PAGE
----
Seminar by Associate Professor Andrew Fischer at Jawaharlal Nehru University, New Delhi
On 12 October 2017, Andrew Fischer will give a seminar on The Dialectic of Developmentalism and Dependency: the external constraints of post-war late industrialisation, at Jawaharlal Nehru University in New Delhi, India.
With the revival of interest in developmentalism and the consolidating literature on the developmental state, a contrast is often made between developmentalism and dependency as two antonyms, or as opposing outcomes of different development trajectories followed in the post-war period of the twentieth century. Accordingly, national developmentalism is posed as the solution to dependency, requiring various degrees of delinking.
However, this binary view obscures the main point that emerged out of earlier analyses of dependency in Latin America, which explored the interdependence rather than antithesis of developmentalism and dependency, to the extent that scholars such as Cardoso or Evans explicitly tied these two terms together in their respective examinations of the right-wing developmentalism of the Brazilian military regime.
This paper explores this dialectical understanding by examining the manner in which developmentalism has always engendered a structural dependency on external finance, which has played out in quite distinct systemic patterns in different geopolitical regions and continues to be played out today.
This is analysed empirically through a comparison of the external account histories of South Korea and Brazil throughout the entire post-war era, China from 1982 onwards, and Zambia from 1978 onwards.
The first three cases clearly exhibit the dependence on external finance that late industrialisation has typically engendered, although not necessarily for the reasons emphasised by orthodox theory. This also stands in contrast to the contemporary advocacy by neo-developmentalist scholars against reliance on external finance, which is an option that has never actually been observed among late industrialisers in the post-war era.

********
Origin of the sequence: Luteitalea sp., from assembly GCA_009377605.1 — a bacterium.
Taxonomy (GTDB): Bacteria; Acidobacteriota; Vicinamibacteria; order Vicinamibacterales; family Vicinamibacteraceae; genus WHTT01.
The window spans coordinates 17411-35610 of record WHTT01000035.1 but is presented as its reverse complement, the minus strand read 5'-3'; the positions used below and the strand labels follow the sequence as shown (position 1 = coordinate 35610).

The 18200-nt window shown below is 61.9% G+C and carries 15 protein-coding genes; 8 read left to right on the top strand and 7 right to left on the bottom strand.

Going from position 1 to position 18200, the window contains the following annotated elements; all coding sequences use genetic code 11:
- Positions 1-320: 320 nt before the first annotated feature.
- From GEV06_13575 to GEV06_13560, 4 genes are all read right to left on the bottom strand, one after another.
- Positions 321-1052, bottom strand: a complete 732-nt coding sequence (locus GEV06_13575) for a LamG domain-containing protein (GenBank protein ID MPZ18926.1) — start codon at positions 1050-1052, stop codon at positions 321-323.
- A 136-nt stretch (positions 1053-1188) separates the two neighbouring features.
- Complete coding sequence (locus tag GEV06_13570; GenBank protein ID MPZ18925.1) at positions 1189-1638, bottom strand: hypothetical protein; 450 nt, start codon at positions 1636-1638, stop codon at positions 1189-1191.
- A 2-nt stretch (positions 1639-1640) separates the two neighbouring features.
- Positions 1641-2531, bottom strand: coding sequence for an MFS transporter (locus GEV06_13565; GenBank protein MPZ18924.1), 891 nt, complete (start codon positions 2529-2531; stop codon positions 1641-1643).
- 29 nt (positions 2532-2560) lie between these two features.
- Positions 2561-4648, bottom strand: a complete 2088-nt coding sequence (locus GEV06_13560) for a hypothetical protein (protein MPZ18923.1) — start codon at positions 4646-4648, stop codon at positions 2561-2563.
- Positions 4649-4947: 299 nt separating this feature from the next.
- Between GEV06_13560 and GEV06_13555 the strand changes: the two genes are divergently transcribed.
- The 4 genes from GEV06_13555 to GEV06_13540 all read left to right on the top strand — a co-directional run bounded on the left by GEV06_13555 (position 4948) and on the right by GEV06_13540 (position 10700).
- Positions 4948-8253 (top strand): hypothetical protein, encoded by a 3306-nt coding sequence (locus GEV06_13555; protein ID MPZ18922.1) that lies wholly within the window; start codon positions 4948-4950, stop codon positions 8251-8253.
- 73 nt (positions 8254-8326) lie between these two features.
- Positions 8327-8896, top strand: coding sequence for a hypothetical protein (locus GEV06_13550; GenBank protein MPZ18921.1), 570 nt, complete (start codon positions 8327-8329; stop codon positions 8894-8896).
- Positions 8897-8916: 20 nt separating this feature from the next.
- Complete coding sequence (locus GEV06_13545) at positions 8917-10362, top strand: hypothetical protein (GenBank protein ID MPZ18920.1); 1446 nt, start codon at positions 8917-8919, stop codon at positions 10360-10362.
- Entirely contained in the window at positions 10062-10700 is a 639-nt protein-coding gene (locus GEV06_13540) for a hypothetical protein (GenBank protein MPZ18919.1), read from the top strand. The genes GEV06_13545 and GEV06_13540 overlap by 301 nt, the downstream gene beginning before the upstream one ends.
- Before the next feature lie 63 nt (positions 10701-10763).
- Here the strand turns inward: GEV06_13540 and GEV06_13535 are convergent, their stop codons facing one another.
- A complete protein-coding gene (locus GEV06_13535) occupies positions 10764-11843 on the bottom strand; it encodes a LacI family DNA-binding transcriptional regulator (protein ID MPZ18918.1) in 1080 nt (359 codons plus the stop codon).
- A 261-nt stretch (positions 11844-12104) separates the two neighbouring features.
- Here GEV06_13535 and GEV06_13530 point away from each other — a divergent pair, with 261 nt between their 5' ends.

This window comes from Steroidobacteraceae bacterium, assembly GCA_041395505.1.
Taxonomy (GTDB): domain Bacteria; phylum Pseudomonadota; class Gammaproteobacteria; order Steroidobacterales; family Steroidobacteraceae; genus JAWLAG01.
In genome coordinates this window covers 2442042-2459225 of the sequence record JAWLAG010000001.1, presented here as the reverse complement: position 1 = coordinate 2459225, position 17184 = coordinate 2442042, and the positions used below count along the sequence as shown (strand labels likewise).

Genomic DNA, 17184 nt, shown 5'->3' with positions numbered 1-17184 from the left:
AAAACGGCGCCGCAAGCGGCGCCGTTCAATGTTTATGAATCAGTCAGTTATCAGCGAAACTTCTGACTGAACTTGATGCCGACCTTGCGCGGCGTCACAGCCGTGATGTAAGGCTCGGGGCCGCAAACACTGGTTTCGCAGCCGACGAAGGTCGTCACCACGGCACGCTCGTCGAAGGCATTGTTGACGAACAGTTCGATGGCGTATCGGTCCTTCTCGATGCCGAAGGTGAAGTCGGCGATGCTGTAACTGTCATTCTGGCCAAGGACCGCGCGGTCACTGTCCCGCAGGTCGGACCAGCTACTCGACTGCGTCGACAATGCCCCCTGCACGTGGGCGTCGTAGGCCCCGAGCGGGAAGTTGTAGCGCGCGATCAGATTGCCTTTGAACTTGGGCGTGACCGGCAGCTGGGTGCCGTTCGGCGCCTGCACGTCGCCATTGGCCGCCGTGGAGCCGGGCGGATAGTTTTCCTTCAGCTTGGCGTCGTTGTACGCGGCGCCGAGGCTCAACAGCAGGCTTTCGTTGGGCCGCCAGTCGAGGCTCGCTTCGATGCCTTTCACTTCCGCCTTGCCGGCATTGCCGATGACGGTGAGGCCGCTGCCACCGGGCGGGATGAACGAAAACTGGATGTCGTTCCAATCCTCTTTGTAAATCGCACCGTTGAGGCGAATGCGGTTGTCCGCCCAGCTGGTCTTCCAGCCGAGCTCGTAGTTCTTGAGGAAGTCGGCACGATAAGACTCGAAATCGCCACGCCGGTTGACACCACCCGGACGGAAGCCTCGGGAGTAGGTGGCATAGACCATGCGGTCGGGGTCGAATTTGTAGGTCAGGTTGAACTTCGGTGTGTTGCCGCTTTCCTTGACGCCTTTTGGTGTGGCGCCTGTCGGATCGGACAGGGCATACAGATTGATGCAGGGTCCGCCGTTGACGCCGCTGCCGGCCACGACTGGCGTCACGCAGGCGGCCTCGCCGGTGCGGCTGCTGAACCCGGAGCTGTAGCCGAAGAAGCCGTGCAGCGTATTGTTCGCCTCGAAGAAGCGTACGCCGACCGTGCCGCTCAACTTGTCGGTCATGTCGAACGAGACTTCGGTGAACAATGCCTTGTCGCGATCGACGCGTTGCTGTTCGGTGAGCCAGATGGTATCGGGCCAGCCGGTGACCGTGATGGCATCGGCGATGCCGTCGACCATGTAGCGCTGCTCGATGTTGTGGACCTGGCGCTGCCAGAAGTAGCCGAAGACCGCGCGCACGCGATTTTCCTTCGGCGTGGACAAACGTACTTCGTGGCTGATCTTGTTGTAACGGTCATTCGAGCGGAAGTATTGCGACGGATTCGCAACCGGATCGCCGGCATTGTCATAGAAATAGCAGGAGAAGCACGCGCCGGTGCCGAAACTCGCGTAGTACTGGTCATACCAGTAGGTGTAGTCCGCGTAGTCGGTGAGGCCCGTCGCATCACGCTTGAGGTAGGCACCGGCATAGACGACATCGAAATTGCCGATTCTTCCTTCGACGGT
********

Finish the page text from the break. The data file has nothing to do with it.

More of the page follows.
Instead, the more successful case of South Korea is distinguished by the strong role of official external lending, particularly from the mid-1960s onwards, but not by the intensity of external indebtedness. The heavy reliance on such debt, in combination with other supportive external factors related to the country’s exceptional geopolitical circumstances, allowed it to run deep trade deficits throughout its industrialisation efforts right up to the mid-1980s.
In contrast, similar industrialisation strategies in Brazil were consistently undermined by reliance on private sources of finance. These imposed a punitive constraint on trade deficits even in the early post-war period. From the late 1960s onwards, they similarly exacerbated the pro-cyclical nature of Brazil’s external accounts and limited the extent to which net financial inflows could be absorbed for developmental purposes, even in the context of substantial industrialisation.
These two classic cases (and similar insights from Taiwan) are then contrasted with the more contemporary experience of China and Zambia.
The original contribution of this study is to put these insights from each case into systemic and comparative evidence, thereby highlighting the interaction of external finance with national developmentalist strategies and wider geopolitical considerations, with the argument that this dialectic continues to be crucial for understanding the constraints facing contemporary development in emerging and developing economies.